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MARKETANALYST.US / ECONOMY & WORK

Seniors Paid $50.7 Billion in Income Taxes on Social Security in 2023; Will It Rise This Year?

A bill is currently worded which says that the federal taxes on Social Security income would be eliminated beginning in 2025.
PUBLISHED MAY 29, 2024
Cover Image Source: Social Security (representative) | Getty Images | Kevin Dietsch
Cover Image Source: Social Security (representative) | Getty Images | Kevin Dietsch

A new report found that Social Security has taken in more than $1.35 trillion in 2023 out of which the majority was paid by tax workers. Seniors paid a combined $50.7 billion, and the figure is expected to be even higher in 2024. These figures are set to rise in 2024. So if you are one of the people claiming benefits this year, it's recommended you don't wait until tax time to find out the amount you need to contribute. Yes, if you didn't already know, retirees are also subject to taxation. Large benefits increase the likelihood of owing more benefit taxes. This is why it's important to look at ways to bring down the taxes, and this needs a bit of preparation.

Image Source: Pexels|Photo by Kampus Production
Retirees are also subject to taxation (representative image) | Pexels|Photo by Kampus Production

For starters, one needs to evaluate if they will owe social security benefits this year and then needs to budget for them. Those with a big bill at the end of the year can request that the government withhold money for taxes from their social security checkup. If you are afraid of getting a big bill at the end of the year, then you can request the government withhold money for taxes from their Social Security checks upfront. For this, all of you have to do is fill out the form.



Another thing that you can do is to delay claiming the social security benefits. You see as long as you draw a salary, $1 in benefits will be deducted for every $2 you earn above the annual limit, which is $22,320 for 2024. This will continue till the year you reach full retirement age when the reduction falls to $1 for every $3 above the higher limit of $59,520, as per SCHWAB.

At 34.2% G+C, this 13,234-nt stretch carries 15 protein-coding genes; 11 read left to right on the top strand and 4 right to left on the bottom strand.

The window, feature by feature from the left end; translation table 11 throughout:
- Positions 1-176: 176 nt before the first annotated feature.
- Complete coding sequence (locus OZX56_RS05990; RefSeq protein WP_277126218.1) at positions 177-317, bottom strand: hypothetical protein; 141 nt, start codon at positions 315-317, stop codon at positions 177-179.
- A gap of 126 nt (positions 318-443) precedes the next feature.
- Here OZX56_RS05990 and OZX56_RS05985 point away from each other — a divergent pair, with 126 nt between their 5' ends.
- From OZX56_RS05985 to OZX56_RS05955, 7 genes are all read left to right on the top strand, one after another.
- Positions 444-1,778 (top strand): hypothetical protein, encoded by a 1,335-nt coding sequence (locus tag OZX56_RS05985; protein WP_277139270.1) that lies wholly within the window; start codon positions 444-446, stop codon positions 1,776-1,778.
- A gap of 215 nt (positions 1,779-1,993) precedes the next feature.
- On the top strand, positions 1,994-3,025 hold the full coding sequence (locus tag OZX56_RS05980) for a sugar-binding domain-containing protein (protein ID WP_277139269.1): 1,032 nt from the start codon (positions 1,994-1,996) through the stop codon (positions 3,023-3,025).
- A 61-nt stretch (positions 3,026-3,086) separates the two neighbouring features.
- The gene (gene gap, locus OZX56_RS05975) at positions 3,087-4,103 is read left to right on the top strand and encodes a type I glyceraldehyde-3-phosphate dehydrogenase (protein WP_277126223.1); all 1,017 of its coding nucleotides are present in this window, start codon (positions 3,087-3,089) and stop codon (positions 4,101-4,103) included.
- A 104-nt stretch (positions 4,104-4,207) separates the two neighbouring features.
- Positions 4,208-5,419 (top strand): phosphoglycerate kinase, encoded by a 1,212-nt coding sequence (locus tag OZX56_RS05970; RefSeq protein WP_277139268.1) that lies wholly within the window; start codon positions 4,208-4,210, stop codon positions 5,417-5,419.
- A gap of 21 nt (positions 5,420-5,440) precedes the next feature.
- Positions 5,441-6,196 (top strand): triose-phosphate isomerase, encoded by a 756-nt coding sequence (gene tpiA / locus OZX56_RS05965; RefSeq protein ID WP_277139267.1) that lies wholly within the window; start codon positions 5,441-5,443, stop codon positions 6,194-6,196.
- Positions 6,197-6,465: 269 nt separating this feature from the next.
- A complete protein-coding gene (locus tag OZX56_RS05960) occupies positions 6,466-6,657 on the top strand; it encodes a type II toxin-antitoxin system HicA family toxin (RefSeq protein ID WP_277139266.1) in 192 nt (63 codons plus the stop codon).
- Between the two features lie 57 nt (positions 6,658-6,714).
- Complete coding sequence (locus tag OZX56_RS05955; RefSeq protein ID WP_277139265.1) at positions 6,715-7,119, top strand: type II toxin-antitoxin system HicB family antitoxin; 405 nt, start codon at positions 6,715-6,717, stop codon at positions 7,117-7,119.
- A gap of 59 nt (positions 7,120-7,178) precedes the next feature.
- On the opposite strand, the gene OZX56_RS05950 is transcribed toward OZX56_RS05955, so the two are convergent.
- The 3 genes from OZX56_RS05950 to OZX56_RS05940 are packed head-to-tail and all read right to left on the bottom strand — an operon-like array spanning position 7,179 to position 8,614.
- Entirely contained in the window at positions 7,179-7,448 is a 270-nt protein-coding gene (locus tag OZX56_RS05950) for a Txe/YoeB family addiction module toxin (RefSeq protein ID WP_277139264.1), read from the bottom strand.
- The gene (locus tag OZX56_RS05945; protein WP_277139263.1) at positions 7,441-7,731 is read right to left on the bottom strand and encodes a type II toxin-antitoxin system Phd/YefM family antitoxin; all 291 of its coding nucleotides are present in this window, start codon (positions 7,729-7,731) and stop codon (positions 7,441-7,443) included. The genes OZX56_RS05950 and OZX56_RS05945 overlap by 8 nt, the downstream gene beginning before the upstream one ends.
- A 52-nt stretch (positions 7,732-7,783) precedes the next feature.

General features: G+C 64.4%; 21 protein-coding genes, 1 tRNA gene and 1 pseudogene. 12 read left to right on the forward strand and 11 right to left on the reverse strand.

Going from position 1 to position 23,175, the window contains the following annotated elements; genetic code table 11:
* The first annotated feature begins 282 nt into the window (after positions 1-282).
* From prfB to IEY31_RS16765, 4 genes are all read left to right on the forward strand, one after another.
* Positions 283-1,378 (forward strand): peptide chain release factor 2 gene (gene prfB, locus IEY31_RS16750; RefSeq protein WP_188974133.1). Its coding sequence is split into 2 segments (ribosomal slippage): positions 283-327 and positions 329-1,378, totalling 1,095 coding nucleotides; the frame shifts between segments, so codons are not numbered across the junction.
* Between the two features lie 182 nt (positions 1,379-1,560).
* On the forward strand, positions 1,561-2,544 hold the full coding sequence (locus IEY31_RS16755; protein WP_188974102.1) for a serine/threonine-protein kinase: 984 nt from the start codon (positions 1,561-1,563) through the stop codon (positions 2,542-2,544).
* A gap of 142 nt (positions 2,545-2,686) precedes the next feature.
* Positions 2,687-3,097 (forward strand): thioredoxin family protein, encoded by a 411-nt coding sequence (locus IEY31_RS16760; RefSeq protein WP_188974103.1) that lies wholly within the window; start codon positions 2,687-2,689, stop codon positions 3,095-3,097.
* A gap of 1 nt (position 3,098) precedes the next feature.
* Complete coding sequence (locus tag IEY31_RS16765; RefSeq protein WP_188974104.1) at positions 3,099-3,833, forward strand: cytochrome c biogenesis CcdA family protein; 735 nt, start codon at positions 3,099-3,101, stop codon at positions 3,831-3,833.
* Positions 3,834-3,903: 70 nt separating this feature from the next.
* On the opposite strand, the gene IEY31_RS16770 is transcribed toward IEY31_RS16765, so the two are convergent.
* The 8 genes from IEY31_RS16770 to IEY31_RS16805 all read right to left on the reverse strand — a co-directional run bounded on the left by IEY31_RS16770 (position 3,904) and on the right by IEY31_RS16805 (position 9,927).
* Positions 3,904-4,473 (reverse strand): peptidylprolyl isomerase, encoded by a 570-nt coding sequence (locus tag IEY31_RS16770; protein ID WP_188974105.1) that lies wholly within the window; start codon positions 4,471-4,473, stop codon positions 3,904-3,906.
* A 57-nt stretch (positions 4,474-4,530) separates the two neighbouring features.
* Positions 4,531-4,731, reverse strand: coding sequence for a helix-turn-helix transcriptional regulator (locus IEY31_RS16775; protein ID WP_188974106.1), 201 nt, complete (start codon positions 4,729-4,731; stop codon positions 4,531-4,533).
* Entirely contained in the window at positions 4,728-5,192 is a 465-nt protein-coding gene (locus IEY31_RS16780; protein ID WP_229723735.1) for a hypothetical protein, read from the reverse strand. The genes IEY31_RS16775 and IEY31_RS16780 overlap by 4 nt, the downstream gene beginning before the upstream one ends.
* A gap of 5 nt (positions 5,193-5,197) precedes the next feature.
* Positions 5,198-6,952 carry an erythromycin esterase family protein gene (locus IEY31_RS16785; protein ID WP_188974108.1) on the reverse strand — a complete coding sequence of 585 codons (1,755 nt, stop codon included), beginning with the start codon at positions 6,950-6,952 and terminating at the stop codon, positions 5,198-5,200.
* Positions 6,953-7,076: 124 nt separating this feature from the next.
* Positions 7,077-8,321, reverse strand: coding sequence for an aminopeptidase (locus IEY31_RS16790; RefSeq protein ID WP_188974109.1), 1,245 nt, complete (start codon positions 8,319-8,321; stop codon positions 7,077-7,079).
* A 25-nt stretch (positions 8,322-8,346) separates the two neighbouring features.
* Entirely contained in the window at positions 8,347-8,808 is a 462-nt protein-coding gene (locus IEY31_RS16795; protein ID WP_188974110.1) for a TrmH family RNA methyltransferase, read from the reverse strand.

You could also consider Roth conversion, which is when you reach the age of 73, you take the required minimum distributions, which is RMD annually from your tax-deferred accounts, including both IRAs and 401(k)s which are as well-known taxes as regular income. This means you won't need to pay taxes on withdrawals from both Roth IRAs and Roth 401(k)s, as long as you're more than 59½ or older.



This is why converting to a Roth could help lessen the taxes to a huge extent. On top of all this, it is also important to plan your investments properly. Most investments generate taxable income in the form of interest, dividends, or capital gains and therefore it's possible to ensure growth in the overall portfolio and also exempt taxes in some cases.

For most retirees, Social Security taxes are inevitable but understanding how the benefits may fall in your portfolio is important as it may help you minimize the overall tax bill. Having said that, a proposal to end federal tax is looking to take shape. A bill is currently worded which says that the federal taxes on Social Security income would be eliminated beginning in 2025. “It's a tax cut for seniors and a way to ensure more Americans can depend on the Social Security benefits they’ve earned,” Rep. Craig said in a release.

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